Martin Cordrey said...

breast milk
through her blouse
single espresso


silver birch
stripped by lightning
daffodil clumps


plum tree
pruned of blossom
solitary bee


ice-cream
melts on hot pavement
zebra crossing

anne.kenny said...

orchid in bloom
my daughter's eyes
meet mine

Mary Rose said...

Hi Lynne, thank you so much for your very helpful comments, using your advice I've made a second effort but have also tried a different subject as you suggest.

Honeysuckle and ivy thrive among its blackened branches
Dead Bramley

Heat becomes unbearable flames
eat hungrily as dead twigs crackle
Bonfire dies.
Mary Rose.

Martin Cordrey said...

Your head
on my shoulder
me reading


clap of thunder
overgrown canal mirrors
stray dog


afternoon cloud
eclipses factory smoke
gideon moon


derelict mill
lashed by rain
parked Mercedes

Martin Cordrey said...

conundrum - haiku appears to describe the briefest moment in two lines like the fragment of a second a butterfly takes flight, and yet contrast it with a single line of profound meaning. How can something so simply be so difficult?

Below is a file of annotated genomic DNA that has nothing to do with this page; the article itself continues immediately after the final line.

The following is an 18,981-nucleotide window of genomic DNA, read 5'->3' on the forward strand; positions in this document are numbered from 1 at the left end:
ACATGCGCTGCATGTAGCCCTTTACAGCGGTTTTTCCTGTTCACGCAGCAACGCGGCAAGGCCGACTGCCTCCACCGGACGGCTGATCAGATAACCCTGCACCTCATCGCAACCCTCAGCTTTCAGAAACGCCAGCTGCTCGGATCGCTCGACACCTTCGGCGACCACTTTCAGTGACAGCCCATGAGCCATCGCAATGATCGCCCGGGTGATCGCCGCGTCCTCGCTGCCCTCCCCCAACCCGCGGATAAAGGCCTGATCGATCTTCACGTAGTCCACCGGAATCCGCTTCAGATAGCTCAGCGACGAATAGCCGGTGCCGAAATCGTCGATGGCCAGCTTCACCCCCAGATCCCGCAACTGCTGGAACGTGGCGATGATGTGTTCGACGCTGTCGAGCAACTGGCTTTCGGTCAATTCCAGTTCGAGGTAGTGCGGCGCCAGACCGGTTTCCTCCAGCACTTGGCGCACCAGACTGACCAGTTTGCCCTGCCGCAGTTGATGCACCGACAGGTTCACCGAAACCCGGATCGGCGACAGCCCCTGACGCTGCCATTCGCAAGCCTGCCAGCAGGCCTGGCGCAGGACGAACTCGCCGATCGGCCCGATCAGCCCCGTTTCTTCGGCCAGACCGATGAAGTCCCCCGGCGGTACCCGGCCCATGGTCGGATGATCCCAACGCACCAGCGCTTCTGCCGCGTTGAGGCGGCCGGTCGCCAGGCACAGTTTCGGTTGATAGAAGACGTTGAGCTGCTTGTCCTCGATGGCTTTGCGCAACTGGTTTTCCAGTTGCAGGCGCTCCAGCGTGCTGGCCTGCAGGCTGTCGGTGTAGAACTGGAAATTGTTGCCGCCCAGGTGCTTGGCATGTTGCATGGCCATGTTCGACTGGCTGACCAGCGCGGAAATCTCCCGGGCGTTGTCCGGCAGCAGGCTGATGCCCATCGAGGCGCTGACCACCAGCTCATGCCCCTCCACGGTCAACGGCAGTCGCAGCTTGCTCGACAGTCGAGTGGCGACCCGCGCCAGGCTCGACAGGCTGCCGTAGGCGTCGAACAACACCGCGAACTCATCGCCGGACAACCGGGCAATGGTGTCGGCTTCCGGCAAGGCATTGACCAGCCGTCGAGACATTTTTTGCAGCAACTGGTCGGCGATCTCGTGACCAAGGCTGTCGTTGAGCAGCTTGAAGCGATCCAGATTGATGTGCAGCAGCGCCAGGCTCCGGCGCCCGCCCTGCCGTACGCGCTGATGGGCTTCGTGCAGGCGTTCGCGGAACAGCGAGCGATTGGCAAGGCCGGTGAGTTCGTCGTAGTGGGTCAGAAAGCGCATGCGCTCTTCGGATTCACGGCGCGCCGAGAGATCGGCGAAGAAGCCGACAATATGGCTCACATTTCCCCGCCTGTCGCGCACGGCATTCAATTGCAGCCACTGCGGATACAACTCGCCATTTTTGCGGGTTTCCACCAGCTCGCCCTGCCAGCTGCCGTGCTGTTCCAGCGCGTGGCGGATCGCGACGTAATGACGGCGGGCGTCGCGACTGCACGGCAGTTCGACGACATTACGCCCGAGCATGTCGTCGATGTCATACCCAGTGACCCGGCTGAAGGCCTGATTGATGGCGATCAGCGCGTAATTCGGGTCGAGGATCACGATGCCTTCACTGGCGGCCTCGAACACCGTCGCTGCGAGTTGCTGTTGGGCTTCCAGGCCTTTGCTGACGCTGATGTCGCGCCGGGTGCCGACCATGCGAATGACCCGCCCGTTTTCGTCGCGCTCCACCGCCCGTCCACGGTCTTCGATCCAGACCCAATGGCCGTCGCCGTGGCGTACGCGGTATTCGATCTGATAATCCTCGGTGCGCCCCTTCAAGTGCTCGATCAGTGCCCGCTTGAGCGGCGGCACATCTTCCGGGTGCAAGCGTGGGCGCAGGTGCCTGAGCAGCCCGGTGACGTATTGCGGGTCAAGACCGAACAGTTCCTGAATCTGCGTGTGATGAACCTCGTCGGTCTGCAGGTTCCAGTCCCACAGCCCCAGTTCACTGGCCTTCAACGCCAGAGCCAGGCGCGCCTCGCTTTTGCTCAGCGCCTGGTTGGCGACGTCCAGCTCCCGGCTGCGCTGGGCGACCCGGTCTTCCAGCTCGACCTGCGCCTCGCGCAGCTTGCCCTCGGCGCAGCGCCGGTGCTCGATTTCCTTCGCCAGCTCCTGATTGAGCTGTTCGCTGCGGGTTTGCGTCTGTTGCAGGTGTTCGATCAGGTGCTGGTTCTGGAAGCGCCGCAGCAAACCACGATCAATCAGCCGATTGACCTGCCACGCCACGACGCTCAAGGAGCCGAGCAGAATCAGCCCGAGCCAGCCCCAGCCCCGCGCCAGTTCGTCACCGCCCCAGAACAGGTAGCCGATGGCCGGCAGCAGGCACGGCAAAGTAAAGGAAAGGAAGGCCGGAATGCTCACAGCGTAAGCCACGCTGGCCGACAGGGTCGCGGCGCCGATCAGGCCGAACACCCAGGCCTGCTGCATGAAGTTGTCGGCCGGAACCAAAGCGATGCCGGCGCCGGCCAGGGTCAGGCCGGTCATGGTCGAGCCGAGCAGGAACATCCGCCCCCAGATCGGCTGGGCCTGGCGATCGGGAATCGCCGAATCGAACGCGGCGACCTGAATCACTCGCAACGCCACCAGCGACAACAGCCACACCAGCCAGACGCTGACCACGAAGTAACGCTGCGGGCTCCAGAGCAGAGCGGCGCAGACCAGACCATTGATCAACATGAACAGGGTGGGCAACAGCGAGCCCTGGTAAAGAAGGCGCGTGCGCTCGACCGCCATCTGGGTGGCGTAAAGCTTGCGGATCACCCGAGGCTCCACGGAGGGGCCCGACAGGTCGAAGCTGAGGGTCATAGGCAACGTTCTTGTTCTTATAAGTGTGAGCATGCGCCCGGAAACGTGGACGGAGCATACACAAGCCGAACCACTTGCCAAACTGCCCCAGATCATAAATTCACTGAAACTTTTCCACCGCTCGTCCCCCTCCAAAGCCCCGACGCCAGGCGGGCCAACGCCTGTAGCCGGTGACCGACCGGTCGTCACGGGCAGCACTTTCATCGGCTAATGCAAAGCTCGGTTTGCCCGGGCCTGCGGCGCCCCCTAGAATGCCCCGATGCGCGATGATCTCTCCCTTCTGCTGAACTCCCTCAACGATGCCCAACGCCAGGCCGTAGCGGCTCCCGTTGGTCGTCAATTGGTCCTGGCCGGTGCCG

Lynne Rees said...

MARTIN:
Thanks for posting your haiku again, though with the second lot that appears below too there's a few too many for me to comment in detail. So I've chosen just a few. Hope that's okay.

plum tree
pruned of blossom
solitary bee

This has a lonely, yet gentle effect - the single bee on a tree with no blossom. You might want to think about adding articles to avoid the haiku being too staccato. We're after economy but still natural expression. So, perhaps 'a' solitary bee? Or/and 'the' plum tree?

Your head
on my shoulder
me reading

Maybe a little too flat?

clap of thunder
overgrown canal mirrors
stray dog

I found the middle line a tad confusing when I first read it - reading 'mirrors' as a noun... perhaps that's me. Again, think about articles. Perhaps that would allow the haiku to read more clearly too? This is precise in its imagery, but I'm unsure of what it's saying?